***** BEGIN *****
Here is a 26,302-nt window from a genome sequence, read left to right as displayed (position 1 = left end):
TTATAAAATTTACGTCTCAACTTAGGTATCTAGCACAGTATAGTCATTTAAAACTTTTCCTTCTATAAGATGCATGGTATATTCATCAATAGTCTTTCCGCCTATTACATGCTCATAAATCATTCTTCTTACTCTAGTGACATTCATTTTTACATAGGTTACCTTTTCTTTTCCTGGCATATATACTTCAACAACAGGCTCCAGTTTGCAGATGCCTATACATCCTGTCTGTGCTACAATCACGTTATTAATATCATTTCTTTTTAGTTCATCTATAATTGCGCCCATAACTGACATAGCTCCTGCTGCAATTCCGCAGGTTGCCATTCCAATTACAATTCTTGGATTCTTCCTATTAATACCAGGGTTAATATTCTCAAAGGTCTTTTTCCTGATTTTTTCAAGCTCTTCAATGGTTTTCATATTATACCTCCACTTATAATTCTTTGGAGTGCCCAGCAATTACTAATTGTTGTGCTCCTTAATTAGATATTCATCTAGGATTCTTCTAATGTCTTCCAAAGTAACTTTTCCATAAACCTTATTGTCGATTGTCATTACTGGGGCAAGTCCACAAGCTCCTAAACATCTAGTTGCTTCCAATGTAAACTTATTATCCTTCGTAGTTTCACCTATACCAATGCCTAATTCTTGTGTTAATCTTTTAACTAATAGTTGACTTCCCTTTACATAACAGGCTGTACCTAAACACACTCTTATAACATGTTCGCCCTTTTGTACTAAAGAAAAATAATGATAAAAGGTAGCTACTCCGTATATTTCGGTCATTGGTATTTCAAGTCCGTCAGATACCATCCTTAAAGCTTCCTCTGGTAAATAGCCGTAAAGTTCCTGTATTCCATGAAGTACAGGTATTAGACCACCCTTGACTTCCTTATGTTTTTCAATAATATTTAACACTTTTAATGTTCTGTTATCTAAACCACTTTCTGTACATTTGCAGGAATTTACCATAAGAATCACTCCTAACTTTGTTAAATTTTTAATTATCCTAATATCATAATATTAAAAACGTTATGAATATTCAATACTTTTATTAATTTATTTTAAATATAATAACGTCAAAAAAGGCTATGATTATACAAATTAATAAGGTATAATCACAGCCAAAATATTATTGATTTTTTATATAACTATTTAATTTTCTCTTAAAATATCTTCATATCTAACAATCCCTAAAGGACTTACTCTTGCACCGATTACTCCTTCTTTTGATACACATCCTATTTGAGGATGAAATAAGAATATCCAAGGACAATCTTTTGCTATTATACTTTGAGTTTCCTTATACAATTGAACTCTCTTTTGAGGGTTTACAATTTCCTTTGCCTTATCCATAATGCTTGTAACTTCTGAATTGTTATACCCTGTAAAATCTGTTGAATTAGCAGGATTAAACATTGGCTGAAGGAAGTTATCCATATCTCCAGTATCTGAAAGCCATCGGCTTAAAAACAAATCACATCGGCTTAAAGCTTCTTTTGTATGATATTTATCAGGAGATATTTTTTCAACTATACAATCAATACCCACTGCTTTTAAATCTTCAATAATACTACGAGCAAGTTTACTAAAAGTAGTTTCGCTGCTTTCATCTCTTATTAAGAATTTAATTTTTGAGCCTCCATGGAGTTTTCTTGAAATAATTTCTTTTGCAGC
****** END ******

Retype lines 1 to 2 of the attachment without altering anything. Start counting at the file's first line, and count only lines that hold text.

Here is a 26,302-nt window from a genome sequence, read left to right as displayed (position 1 = left end):
TTATAAAATTTACGTCTCAACTTAGGTATCTAGCACAGTATAGTCATTTAAAACTTTTCCTTCTATAAGATGCATGGTATATTCATCAATAGTCTTTCCGCCTATTACATGCTCATAAATCATTCTTCTTACTCTAGTGACATTCATTTTTACATAGGTTACCTTTTCTTTTCCTGGCATATATACTTCAACAACAGGCTCCAGTTTGCAGATGCCTATACATCCTGTCTGTGCTACAATCACGTTATTAATATCATTTCTTTTTAGTTCATCTATAATTGCGCCCATAACTGACATAGCTCCTGCTGCAATTCCGCAGGTTGCCATTCCAATTACAATTCTTGGATTCTTCCTATTAATACCAGGGTTAATATTCTCAAAGGTCTTTTTCCTGATTTTTTCAAGCTCTTCAATGGTTTTCATATTATACCTCCACTTATAATTCTTTGGAGTGCCCAGCAATTACTAATTGTTGTGCTCCTTAATTAGATATTCATCTAGGATTCTTCTAATGTCTTCCAAAGTAACTTTTCCATAAACCTTATTGTCGATTGTCATTACTGGGGCAAGTCCACAAGCTCCTAAACATCTAGTTGCTTCCAATGTAAACTTATTATCCTTCGTAGTTTCACCTATACCAATGCCTAATTCTTGTGTTAATCTTTTAACTAATAGTTGACTTCCCTTTACATAACAGGCTGTACCTAAACACACTCTTATAACATGTTCGCCCTTTTGTACTAAAGAAAAATAATGATAAAAGGTAGCTACTCCGTATATTTCGGTCATTGGTATTTCAAGTCCGTCAGATACCATCCTTAAAGCTTCCTCTGGTAAATAGCCGTAAAGTTCCTGTATTCCATGAAGTACAGGTATTAGACCACCCTTGACTTCCTTATGTTTTTCAATAATATTTAACACTTTTAATGTTCTGTTATCTAAACCACTTTCTGTACATTTGCAGGAATTTACCATAAGAATCACTCCTAACTTTGTTAAATTTTTAATTATCCTAATATCATAATATTAAAAACGTTATGAATATTCAATACTTTTATTAATTTATTTTAAATATAATAACGTCAAAAAAGGCTATGATTATACAAATTAATAAGGTATAATCACAGCCAAAATATTATTGATTTTTTATATAACTATTTAATTTTCTCTTAAAATATCTTCATATCTAACAATCCCTAAAGGACTTACTCTTGCACCGATTACTCCTTCTTTTGATACACATCCTATTTGAGGATGAAATAAGAATATCCAAGGACAATCTTTTGCTATTATACTTTGAGTTTCCTTATACAATTGAACTCTCTTTTGAGGGTTTACAATTTCCTTTGCCTTATCCATAATGCTTGTAACTTCTGAATTGTTATACCCTGTAAAATCTGTTGAATTAGCAGGATTAAACATTGGCTGAAGGAAGTTATCCATATCTCCAGTATCTGAAAGCCATCGGCTTAAAAACAAATCACATCGGCTTAAAGCTTCTTTTGTATGATATTTATCAGGAGATATTTTTTCAACTATACAATCAATACCCACTGCTTTTAAATCTTCAATAATACTACGAGCAAGTTTACTAAAAGTAGTTTCGCTGCTTTCATCTCTTATTAAGAATTTAATTTTTGAGCCTCCATGGAGTTTTCTTGAAATAATTTCTTTTGCAGC